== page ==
card meanings & free reading


Tarot Minor Arcana

The four Aces of the Tarot Suits.

The Four Suits of the Tarot Card Deck and Their Meaning

The Tarot card deck consists of two parts — the Major Arcana (also called Trumps) with 22 cards and the Minor Arcana with the remaning 56 cards in four suits: Wands, Pentacles, Cups, and Swords. Here the four suits are presented, with links to all their cards and what they mean in divination.

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       The Minor Arcana is close to regular playing card decks, but with one card extra in each suit: the Page. So, each suit has 14 cards from Ace to King. Also, each suit represents its own perspective on life, indicated by the symbol of that suit.

       The four suits of the Tarot differ from regular playing cards in one more way: they deviate slightly in names, although they are historically connected. Wands of the Tarot are Clubs in the normal deck of playing cards, Pentacles are Diamonds, Cups are Hearts and Swords are Spades. Their similarities are still evident, also in the symbols used for them.

       In playing card decks, only the court cards have images whereas the pip cards only have the appropriate number of the symbol of the suit. That's actually true for most of the historical Tarot card decks as well. But for the last hundred years or so, many Tarot card decks have images on all the cards. So does the Rider-Waite deck that I use on this website. The images are symbolic representations of what the cards mean in divination.

       Here are the four suits and what they mean in Tarot card divination (Click the image for the meaning of each card in that suit.):

Ace of Wands


Archetype: Materialism — earthly matters.

Wands correspond to Clubs in a regular deck of cards. Their Greek element is earth. They stand for everything earth-bound and concrete. In the four classes of feudal society, this suit is linked to that of agriculture, the peasants.

       When a Wands card appears in a reading, its message is concrete: something to do or something done, work and struggle but also their reward in palpable results.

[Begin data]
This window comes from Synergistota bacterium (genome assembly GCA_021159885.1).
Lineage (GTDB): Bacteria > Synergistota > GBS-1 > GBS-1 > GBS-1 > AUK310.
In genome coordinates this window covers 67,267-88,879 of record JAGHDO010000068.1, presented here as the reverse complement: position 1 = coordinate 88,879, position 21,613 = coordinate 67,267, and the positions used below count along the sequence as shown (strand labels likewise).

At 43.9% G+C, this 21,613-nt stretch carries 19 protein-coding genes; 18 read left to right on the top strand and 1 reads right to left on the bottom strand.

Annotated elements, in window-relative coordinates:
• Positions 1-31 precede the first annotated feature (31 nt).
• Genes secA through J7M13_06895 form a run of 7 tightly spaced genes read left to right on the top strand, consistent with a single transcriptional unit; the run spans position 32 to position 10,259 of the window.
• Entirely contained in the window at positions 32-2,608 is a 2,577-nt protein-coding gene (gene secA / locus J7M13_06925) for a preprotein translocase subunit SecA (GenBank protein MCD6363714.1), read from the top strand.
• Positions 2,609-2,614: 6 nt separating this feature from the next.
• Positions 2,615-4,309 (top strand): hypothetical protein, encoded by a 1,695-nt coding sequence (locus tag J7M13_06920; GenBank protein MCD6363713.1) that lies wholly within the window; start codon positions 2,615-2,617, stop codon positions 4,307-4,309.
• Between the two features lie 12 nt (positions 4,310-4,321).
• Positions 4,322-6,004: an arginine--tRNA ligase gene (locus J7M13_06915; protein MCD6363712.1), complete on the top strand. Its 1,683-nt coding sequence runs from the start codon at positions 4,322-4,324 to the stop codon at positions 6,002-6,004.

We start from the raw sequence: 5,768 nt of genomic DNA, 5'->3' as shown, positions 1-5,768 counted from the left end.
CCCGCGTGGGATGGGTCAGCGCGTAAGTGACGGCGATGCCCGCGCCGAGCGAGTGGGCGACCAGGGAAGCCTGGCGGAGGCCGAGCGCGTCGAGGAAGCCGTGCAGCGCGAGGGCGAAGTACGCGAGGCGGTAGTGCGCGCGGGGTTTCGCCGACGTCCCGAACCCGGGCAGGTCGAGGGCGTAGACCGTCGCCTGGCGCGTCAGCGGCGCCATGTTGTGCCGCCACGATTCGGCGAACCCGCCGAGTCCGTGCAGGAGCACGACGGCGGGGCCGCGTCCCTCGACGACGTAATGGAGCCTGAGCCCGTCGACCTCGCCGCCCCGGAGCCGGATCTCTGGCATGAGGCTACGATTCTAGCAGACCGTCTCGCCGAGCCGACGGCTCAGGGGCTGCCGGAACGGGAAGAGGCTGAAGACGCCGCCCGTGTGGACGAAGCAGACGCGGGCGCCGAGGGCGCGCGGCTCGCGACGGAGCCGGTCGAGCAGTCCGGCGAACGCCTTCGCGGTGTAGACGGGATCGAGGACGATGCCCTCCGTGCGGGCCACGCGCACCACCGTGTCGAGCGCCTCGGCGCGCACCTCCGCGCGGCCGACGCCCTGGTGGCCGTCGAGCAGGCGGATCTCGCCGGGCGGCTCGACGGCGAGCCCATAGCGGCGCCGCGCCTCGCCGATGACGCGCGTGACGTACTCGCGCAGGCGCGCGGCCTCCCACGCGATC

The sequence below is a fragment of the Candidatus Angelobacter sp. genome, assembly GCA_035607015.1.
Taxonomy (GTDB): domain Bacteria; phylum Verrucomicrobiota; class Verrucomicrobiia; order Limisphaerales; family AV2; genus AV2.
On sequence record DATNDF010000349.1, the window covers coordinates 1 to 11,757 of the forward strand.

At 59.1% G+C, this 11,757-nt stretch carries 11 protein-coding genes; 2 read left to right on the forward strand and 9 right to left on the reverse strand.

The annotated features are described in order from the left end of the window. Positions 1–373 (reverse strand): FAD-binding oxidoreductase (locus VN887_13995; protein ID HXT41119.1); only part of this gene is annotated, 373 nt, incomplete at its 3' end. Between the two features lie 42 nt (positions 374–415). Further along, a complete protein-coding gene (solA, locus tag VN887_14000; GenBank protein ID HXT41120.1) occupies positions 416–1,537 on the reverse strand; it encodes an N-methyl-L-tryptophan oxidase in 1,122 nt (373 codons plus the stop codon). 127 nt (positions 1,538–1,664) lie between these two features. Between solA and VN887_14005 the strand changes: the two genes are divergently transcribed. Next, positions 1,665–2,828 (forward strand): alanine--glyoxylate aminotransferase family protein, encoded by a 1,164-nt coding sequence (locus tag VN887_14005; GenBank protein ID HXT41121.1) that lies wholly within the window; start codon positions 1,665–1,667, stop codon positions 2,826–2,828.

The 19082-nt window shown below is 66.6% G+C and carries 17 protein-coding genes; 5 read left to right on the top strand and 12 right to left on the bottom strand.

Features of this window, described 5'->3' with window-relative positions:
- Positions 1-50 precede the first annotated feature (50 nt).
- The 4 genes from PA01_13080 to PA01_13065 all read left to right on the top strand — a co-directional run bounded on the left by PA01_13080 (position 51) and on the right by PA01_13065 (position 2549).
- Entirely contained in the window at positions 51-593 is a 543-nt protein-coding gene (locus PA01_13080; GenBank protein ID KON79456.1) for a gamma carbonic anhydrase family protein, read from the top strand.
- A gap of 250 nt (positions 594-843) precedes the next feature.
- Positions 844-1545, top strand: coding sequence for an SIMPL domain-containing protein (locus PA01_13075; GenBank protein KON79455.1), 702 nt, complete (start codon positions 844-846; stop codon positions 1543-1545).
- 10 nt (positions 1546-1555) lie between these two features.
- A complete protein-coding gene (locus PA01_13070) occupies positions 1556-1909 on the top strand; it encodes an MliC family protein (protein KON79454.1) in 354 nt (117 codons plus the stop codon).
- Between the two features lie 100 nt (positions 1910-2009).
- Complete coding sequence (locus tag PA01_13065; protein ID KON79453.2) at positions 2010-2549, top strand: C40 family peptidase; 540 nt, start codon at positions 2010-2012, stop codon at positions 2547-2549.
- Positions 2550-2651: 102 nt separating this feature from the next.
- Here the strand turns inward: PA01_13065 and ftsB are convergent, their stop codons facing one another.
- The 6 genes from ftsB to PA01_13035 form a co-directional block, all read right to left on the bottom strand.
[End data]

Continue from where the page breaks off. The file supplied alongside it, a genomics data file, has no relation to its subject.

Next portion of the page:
Ace of Pentacles


Archetype: Thought — things of the mind.

Pentacles correspond to Diamonds in a regular deck of cards. Their Greek element is air. They stand for monetary matters, everything about economy, but also thought, communication and other things of the mind. In the four classes of feudal society, this suit is linked to that of trade, merchants and businessmen.

       When a Pentacles card appears in a reading, its message regards matters of economy, but also thoughts, study, plans — anything abstract, present in the mind but not yet in one's hands, either not yet or because of its nature never.

Ace of Cups


Archetype: Emotions — how it feels.

Cups correspond to Hearts in a regular deck of cards. Their Greek element is water. They stand for everything emotional — what we feel, whether or not we actually live it. In the four classes of feudal society, this suit is linked to that of the clergy, since the church and religion is all about emotions.

       When a Cups card appears in a reading, its message is always about things of an emotional nature: Worries, delights, temptations, hopes, affections, disappointments, and so on. Events or situations that primarily affect the heart.

Ace of Swords


Archetype: Action — the force of intention.

Swords correspond to Spades in a regular deck of cards. Their Greek element is fire. They stand for forceful action, power, and firm decision. In the four classes of feudal society, this suit is linked to that of the aristocracy, the warriors and rulers.

       When a Swords card appears in a reading, its message is about action needed or already commenced, drastic change because of necessity or circumstance, ambition, competition, defense, and other things that demand resolve and bold activity.

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I Ching Online

The 64 hexagrams of the Chinese classic I Ching and what they mean in divination. Free online reading.

Complete Horoscope

How predictions are done in classical astrology with the full horoscope chart. Many examples.

Creation Myths

Creation stories from around the world, and the ancient beliefs about the world and the gods as revealed by the myths.

Other Books of Mine

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Your Health in Your Horoscope. Book by Stefan Stenudd.

Your Health in Your Horoscope

What the horoscope says about your health, according to the old tradition of medical astrology.

Life Energy Encyclopedia. Book by Stefan Stenudd.

Life Energy Encyclopedia

Qi, prana, spirit, pneuma, and many other life forces around the world explained and compared.

Archetypes of Mythology. Book by Stefan Stenudd.

Archetypes of Mythology

Jungian theories on myth and religion examined, from Carl G. Jung to Jordan B. Peterson.

Stefan Stenudd, Swedish author of fiction and non-fiction. Stefan Stenudd

About me

I'm a Swedish author. In addition to fiction, I've written books about the Tarot, Taoism, astrology and other metaphysical traditions. I'm also an historian of ideas, researching ancient mythology. Click the image to get to my personal website.